SILVER SPRING, Md., June 14, 2011 — A while back, I was alone at the grocery store checking out, when a man and his son got in line behind me. He asked me a question about one of my items, then we both went back to what we were doing—me using the self-checkout, him chatting with his son.
Then, from the corner of my eye, I started to notice things. I saw the way the boy was acting, I noticed his stims, and I heard the way the father was talking to him, and it started to become clear to me that this kid had a developmental disability similar to my son Jack’s.
I wanted to say, “Me too! Me too! We’re part of the same club!”
But of course I didn’t, because I think that might have been weird.
We chatted a little more, about the M&Ms the boy had non-verbally convinced his father to buy and the fruit that he was going to try to get his kid to eat first. (Ha, ha, ha, ha, ha!)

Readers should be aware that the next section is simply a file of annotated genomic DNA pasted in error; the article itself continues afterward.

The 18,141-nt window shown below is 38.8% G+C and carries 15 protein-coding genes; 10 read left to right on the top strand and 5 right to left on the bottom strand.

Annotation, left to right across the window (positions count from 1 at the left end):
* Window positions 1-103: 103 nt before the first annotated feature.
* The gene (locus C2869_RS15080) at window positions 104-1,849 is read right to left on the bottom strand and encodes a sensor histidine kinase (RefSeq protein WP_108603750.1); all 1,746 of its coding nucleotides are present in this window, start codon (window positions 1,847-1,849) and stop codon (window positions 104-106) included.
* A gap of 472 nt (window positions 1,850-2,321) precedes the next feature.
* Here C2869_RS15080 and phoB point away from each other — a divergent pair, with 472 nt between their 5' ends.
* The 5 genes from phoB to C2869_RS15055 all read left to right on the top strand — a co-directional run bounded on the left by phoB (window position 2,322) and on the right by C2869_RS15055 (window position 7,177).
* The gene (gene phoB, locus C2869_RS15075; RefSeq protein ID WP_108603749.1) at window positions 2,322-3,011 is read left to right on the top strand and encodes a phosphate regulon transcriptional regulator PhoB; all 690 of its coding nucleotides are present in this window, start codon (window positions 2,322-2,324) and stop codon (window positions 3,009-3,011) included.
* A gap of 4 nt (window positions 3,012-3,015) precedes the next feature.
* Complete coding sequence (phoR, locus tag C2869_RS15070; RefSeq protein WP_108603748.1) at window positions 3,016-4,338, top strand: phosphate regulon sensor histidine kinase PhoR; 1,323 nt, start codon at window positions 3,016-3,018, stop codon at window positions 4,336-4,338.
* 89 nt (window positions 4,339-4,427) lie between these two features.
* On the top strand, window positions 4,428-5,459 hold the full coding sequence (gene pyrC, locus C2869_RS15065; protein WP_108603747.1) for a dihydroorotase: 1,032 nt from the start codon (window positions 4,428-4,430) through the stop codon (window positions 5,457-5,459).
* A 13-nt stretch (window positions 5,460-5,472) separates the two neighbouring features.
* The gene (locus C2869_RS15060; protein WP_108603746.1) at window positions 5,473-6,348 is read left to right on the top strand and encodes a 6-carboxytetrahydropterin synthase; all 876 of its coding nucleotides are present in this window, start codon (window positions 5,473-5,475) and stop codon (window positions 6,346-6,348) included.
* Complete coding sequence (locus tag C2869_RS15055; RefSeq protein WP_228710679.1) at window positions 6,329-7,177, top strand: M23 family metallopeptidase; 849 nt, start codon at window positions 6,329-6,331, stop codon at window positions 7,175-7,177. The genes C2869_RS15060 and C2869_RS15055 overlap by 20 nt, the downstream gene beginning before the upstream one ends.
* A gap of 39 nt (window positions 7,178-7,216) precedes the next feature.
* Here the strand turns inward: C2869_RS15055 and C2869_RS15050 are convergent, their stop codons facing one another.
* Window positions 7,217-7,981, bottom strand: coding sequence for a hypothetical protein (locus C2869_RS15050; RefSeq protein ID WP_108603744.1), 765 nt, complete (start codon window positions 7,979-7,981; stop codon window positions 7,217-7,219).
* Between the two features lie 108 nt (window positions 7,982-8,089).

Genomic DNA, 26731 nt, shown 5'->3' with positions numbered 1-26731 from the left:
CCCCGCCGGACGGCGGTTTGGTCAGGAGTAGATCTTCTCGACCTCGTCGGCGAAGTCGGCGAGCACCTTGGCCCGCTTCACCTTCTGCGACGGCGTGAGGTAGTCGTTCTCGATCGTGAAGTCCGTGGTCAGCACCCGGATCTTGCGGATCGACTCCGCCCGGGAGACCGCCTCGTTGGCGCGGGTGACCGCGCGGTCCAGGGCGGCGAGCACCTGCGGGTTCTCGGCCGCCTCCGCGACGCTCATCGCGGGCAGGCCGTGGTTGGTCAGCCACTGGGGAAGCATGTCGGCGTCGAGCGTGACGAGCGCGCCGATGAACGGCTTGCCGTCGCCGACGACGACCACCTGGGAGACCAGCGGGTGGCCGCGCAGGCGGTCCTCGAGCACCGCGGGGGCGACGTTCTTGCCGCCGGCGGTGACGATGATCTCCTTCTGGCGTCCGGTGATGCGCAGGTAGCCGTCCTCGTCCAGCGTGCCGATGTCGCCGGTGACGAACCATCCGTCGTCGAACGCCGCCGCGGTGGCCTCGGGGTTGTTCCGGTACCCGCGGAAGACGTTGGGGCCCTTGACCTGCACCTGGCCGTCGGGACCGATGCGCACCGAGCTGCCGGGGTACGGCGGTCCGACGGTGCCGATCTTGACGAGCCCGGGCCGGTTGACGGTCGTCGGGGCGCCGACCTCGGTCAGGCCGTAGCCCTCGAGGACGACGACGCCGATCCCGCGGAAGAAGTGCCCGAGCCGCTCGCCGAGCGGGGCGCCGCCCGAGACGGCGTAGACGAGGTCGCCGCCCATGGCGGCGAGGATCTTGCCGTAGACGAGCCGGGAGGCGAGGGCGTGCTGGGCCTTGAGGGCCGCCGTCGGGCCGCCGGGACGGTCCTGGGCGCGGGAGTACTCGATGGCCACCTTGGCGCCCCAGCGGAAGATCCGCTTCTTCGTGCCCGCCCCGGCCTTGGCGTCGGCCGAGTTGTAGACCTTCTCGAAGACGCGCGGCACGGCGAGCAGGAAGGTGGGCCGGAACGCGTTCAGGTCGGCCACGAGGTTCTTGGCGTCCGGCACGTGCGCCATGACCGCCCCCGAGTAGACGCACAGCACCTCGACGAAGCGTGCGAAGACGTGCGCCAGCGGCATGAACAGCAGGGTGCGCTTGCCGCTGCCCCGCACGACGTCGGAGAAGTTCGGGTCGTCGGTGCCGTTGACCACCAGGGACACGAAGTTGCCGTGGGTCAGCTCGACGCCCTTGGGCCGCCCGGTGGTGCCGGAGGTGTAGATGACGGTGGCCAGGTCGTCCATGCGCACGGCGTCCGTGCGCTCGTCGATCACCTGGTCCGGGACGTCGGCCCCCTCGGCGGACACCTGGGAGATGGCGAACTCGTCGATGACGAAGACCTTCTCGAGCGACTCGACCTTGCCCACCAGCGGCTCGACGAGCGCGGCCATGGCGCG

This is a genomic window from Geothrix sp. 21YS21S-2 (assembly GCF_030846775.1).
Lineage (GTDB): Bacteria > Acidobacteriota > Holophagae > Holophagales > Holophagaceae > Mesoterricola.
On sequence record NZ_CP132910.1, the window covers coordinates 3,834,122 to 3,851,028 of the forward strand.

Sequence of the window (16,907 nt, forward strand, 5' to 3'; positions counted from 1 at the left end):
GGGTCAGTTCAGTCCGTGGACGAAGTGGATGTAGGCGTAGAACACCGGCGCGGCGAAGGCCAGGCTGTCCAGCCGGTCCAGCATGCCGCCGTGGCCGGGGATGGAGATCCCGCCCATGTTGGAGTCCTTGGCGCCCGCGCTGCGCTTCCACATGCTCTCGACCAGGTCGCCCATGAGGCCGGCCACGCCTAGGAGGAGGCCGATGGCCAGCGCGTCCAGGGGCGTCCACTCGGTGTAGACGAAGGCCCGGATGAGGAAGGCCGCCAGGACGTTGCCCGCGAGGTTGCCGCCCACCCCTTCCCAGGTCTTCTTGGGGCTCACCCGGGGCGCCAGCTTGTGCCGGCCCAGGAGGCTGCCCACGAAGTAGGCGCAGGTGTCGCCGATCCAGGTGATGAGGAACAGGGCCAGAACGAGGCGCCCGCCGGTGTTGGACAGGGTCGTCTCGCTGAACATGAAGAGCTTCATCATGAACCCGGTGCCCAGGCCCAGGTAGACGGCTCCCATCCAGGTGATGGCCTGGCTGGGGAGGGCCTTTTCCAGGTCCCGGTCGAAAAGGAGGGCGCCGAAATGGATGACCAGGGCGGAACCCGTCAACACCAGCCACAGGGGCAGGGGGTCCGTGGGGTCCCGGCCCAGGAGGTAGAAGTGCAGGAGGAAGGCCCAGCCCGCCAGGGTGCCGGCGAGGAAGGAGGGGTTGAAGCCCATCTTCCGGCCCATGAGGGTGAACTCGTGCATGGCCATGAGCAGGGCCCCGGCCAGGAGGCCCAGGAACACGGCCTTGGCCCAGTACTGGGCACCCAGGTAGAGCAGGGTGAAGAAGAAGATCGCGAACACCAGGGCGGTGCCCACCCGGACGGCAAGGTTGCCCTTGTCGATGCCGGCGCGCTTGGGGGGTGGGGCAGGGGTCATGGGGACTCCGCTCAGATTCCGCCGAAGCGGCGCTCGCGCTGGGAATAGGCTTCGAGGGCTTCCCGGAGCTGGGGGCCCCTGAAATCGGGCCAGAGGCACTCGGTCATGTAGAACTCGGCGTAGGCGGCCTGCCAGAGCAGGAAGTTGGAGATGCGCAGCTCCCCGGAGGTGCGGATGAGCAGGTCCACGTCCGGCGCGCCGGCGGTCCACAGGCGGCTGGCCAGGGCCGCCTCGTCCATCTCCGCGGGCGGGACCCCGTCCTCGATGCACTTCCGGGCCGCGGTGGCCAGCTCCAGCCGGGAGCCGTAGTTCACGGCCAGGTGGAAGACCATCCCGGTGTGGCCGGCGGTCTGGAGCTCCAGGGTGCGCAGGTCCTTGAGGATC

I smiled at them, and when I left, I told the boy, “Enjoy your M&Ms!”
“Say ‘thank you,’” the man said to the boy, just like I have said to Jack a million times before and in the same tone.
I had said, “Enjoy your M&Ms,” but what I really wanted to say was, “I get it. Your son reminds me of mine. Your son is adorable, and you are so good with him. I’m so glad I met you. I get it.”
Autism can be an invisible disability—unless you know what to look for. I am so immersed in my family’s quirkiness that I feel like it is written across my face, but when I don’t have my kids with me, I know I look just like everyone else. Sometimes our status as special needs isn’t even evident when my kids are around.
But what I want to say is, “Me too. I get it.”
Jean writes a personal blog at Stimeyland and an autism-events website for Montgomery County, Maryland, at AutMont. You can find her on Twitter as @Stimey. Read more of Jean’s work at Autism Unexpected in the Communities at the Washington Times.
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